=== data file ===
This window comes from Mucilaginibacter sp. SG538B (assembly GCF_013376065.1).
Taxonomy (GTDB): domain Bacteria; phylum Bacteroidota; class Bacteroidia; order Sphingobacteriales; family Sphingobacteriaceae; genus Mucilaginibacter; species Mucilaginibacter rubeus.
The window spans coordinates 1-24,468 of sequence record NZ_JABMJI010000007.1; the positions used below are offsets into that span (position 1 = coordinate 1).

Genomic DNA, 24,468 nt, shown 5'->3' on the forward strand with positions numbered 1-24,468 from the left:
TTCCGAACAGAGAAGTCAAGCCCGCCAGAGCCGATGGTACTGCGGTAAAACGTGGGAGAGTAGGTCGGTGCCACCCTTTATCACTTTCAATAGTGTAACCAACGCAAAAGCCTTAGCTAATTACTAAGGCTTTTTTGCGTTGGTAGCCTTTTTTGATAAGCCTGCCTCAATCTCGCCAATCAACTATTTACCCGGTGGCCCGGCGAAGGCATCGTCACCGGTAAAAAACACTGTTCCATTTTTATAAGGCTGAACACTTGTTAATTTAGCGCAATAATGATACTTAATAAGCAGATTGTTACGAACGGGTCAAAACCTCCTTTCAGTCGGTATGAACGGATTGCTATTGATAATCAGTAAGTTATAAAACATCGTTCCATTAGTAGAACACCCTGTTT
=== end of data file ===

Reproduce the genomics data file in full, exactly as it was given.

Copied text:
This window comes from Mucilaginibacter sp. SG538B (assembly GCF_013376065.1).
Taxonomy (GTDB): domain Bacteria; phylum Bacteroidota; class Bacteroidia; order Sphingobacteriales; family Sphingobacteriaceae; genus Mucilaginibacter; species Mucilaginibacter rubeus.
The window spans coordinates 1-24,468 of sequence record NZ_JABMJI010000007.1; the positions used below are offsets into that span (position 1 = coordinate 1).

Genomic DNA, 24,468 nt, shown 5'->3' on the forward strand with positions numbered 1-24,468 from the left:
TTCCGAACAGAGAAGTCAAGCCCGCCAGAGCCGATGGTACTGCGGTAAAACGTGGGAGAGTAGGTCGGTGCCACCCTTTATCACTTTCAATAGTGTAACCAACGCAAAAGCCTTAGCTAATTACTAAGGCTTTTTTGCGTTGGTAGCCTTTTTTGATAAGCCTGCCTCAATCTCGCCAATCAACTATTTACCCGGTGGCCCGGCGAAGGCATCGTCACCGGTAAAAAACACTGTTCCATTTTTATAAGGCTGAACACTTGTTAATTTAGCGCAATAATGATACTTAATAAGCAGATTGTTACGAACGGGTCAAAACCTCCTTTCAGTCGGTATGAACGGATTGCTATTGATAATCAGTAAGTTATAAAACATCGTTCCATTAGTAGAACACCCTGTTT